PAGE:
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Former Wemindji Chief and Air Creebec founder John Mark takes his last flight

BY Patrick Quinn Apr 23, 2021

The Cree Nation is mourning the loss of John Mark, a former Chief of Wemindji who played a pioneering role in the establishment of many important entities in the Cree Nation, including Air Creebec.

“John Mark, together with many other genuine pioneers of our modern Cree Nation, was an important part of many of the successes that our Cree Nation achieved in its earliest and most difficult years,” stated Grand Chief Abel Bosum. “Like a true pioneer, he sacrificed so much personally in order to lay a solid foundation for future achievements of our Nation.”

Well known for his “wicked sense of humour”, it was fitting that Mark passed away April 1, Bosum remarked. He expressed the Cree Nation’s condolences to Mark’s wife Frances, their family and the community of Wemindji.

“The Cree Nation owes a tremendous debt of gratitude to John Mark for his energy, his commitment and for his dedication to the cause of ensuring that our Treaty would be fulfilled for the benefit of all of us and for our future generations,” Bosum said. “May John’s memory continue to be a blessing to all who loved him and all who knew him. Farewell my friend!”

Mark was Chief of Wemindji in its earliest days when the community moved from the mouth of the Old Factory River in 1959. In the 1960s, Wemindji was accessible only by boat or plane and the radio telephone connecting it to the outside world sometimes wouldn’t work for days at a time.

“There were no roads out of the community,” Mark told Digital Museums Canada in 2009. “The mail could be delayed for six weeks during freeze-up and then again at break-up. We needed an airstrip, so we built one with volunteer help. That whole project cost under $1,000.”  

CNG Executive Director Bill Namagoose recalled that Mark was one of the original leaders to take a stand against Quebec’s hydroelectric “project of the century” in the 1970s, which paved the way for the James Bay and Northern Quebec Agreement.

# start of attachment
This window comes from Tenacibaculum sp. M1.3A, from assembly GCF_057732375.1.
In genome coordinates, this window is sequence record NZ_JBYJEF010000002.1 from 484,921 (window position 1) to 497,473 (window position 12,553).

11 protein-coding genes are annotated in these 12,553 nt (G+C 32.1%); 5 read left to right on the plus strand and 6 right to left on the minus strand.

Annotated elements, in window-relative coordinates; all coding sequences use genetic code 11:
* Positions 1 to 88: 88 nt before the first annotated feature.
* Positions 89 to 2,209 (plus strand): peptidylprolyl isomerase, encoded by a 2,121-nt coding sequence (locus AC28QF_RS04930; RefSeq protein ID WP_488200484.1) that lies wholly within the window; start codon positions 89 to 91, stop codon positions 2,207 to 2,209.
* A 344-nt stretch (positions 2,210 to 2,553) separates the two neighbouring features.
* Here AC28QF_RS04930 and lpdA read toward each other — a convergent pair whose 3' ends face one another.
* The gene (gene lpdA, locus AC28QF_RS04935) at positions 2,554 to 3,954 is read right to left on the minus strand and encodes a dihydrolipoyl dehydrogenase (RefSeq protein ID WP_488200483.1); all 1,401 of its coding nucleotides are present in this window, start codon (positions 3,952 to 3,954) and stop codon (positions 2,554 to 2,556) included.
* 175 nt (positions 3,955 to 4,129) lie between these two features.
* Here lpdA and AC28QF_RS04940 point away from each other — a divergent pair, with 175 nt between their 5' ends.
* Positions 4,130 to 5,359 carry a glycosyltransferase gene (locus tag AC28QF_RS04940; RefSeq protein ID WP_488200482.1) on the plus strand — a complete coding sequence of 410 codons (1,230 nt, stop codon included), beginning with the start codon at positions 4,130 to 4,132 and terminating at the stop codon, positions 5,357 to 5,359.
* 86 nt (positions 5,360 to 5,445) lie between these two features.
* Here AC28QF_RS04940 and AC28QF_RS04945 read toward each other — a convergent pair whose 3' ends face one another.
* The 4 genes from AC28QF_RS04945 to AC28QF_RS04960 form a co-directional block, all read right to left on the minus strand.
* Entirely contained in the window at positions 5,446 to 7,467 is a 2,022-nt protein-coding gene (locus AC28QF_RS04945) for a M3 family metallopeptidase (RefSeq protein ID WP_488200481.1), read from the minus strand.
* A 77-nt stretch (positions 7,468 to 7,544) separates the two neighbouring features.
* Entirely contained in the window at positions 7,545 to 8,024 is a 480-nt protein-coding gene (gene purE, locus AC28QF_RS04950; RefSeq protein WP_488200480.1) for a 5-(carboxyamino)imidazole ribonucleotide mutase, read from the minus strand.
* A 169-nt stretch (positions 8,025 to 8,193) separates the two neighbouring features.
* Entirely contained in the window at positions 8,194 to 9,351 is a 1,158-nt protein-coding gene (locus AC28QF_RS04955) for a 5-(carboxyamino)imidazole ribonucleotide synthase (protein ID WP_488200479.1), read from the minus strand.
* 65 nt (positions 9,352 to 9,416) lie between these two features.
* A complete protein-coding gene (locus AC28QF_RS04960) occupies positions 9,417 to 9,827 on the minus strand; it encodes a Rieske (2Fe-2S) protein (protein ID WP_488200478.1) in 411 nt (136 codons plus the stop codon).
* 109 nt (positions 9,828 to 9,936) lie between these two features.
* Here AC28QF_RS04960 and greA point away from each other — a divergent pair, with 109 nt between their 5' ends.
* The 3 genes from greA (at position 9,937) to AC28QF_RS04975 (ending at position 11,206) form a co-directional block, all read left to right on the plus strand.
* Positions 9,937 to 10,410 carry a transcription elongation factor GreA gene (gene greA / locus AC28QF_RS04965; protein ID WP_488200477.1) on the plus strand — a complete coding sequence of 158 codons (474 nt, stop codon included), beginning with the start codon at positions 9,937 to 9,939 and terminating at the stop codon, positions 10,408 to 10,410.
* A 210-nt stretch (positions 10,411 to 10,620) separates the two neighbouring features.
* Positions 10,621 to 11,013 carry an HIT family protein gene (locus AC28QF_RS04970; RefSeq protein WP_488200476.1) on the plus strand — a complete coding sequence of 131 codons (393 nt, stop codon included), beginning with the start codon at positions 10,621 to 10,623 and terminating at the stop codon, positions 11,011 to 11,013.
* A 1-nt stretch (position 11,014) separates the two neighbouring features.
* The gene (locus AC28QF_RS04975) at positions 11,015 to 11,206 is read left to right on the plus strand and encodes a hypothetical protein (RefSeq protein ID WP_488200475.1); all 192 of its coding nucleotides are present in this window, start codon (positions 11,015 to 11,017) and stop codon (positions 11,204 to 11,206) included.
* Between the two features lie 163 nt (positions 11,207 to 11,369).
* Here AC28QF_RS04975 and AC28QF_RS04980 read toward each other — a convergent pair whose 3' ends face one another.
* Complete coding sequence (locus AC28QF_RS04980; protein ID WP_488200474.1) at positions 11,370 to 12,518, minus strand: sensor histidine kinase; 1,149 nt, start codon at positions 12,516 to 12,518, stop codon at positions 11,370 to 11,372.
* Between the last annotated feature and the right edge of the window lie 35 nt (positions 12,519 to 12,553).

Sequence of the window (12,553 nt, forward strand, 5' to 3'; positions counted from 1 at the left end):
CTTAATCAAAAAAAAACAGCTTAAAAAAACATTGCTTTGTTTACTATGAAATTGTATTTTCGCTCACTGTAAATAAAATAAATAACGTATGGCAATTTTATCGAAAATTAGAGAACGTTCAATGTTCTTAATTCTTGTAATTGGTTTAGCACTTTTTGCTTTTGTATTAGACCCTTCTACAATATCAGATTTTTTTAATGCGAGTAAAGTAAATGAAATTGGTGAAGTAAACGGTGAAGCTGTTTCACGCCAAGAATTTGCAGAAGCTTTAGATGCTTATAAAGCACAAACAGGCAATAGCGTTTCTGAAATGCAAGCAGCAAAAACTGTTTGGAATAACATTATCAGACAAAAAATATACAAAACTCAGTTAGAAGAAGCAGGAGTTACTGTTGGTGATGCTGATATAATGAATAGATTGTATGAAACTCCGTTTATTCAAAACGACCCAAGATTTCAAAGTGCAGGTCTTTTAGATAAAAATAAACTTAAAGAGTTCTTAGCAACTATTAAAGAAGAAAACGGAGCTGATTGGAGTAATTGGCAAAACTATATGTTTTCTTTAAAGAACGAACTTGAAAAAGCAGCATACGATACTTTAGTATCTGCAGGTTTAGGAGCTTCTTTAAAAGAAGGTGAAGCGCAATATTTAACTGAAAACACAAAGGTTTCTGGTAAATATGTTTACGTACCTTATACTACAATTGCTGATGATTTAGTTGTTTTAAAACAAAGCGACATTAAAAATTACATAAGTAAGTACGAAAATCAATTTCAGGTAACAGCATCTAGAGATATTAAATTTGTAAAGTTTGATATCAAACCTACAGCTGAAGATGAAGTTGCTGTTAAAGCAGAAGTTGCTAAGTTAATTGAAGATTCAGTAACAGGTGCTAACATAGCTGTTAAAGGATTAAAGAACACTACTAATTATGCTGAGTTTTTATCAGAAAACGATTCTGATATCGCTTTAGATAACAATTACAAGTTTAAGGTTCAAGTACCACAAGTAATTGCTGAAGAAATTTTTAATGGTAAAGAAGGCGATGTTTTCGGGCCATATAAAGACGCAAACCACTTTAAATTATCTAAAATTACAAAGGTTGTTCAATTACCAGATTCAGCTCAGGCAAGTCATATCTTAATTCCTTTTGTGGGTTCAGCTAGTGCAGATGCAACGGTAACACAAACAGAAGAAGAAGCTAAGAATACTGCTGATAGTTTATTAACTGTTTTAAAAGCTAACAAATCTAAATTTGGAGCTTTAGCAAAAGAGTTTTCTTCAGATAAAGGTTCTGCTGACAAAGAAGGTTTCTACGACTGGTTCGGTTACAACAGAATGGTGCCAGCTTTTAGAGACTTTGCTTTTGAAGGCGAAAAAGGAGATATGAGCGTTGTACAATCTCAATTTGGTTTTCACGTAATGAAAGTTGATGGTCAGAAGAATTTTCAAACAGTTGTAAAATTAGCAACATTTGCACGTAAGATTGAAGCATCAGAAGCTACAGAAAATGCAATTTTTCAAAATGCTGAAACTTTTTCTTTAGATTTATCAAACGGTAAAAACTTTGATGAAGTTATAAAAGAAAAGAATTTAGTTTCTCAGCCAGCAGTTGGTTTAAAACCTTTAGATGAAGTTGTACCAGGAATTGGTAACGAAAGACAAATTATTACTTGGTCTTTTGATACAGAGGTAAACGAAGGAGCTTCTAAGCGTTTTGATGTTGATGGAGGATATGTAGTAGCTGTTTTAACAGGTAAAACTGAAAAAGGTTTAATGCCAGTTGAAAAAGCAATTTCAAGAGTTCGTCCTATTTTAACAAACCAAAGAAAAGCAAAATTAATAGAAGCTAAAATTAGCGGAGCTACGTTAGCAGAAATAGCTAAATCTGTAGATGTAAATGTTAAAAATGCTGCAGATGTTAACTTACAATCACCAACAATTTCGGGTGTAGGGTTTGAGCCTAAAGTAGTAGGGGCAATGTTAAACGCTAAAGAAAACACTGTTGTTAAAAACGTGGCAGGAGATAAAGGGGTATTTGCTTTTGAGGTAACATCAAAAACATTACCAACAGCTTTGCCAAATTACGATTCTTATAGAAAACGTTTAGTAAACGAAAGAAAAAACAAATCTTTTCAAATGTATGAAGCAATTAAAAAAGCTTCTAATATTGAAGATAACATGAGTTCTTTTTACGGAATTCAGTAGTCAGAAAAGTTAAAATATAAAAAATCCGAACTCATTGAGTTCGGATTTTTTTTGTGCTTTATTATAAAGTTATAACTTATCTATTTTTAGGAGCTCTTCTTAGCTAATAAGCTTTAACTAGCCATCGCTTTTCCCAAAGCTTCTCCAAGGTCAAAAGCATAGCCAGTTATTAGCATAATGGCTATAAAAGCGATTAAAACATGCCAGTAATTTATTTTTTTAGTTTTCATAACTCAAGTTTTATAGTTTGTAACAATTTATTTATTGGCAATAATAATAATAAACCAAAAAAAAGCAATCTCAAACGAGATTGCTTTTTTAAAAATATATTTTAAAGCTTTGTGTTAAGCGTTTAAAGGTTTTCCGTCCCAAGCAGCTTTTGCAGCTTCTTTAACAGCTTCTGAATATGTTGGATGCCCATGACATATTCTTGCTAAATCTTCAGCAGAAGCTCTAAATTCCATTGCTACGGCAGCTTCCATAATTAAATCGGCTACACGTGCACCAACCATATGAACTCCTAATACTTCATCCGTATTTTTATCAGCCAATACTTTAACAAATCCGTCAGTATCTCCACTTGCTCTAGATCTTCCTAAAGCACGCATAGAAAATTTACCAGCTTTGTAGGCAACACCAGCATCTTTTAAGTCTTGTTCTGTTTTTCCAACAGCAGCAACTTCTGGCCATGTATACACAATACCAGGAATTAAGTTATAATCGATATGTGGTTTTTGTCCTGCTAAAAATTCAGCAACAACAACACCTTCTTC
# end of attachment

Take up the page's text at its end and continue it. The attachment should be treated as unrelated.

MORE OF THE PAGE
Mark remained active in many Cree entities, including serving more than 40 years on the Board of Compensation. 

“John Mark was a great man, great leader, great father and a great friend,” shared John Blacksmith, former chairman of the Board of Compensation. 

Blacksmith recalled Mark’s stories from the early years of Grand Council of the Crees, noting that he oversaw the transport of Crees from place to place during the negotiation of the JBNQA.

“I will miss you man and the last time we talked I could barely understand you, but I thank you wholeheartedly for trying,” Blacksmith continued. “I will see you in the next world where there is no suffering.”

Mark was also known from playing hockey and for his involvement with the Anglican church. He was a valued member of the Nishiiyuu Council of Elders almost since its formation and continued to attend virtual meetings until less than two weeks before his passing.

“John’s experience in all fields of the Cree world was vast and he brought his knowledge and expertise to the Council,” Nishiiyuu wrote in a statement. “His contributions were valued and appreciated. His love of laughter eased the stress of long meetings – he was a people person and was a friend to many.”

Photos provided by Geraldine Mark

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Patrick Quinn lives in Montreal with his wife and two small children. With a passion for words and social justice, he enjoys sharing Eeyou Istchee's stories and playing music.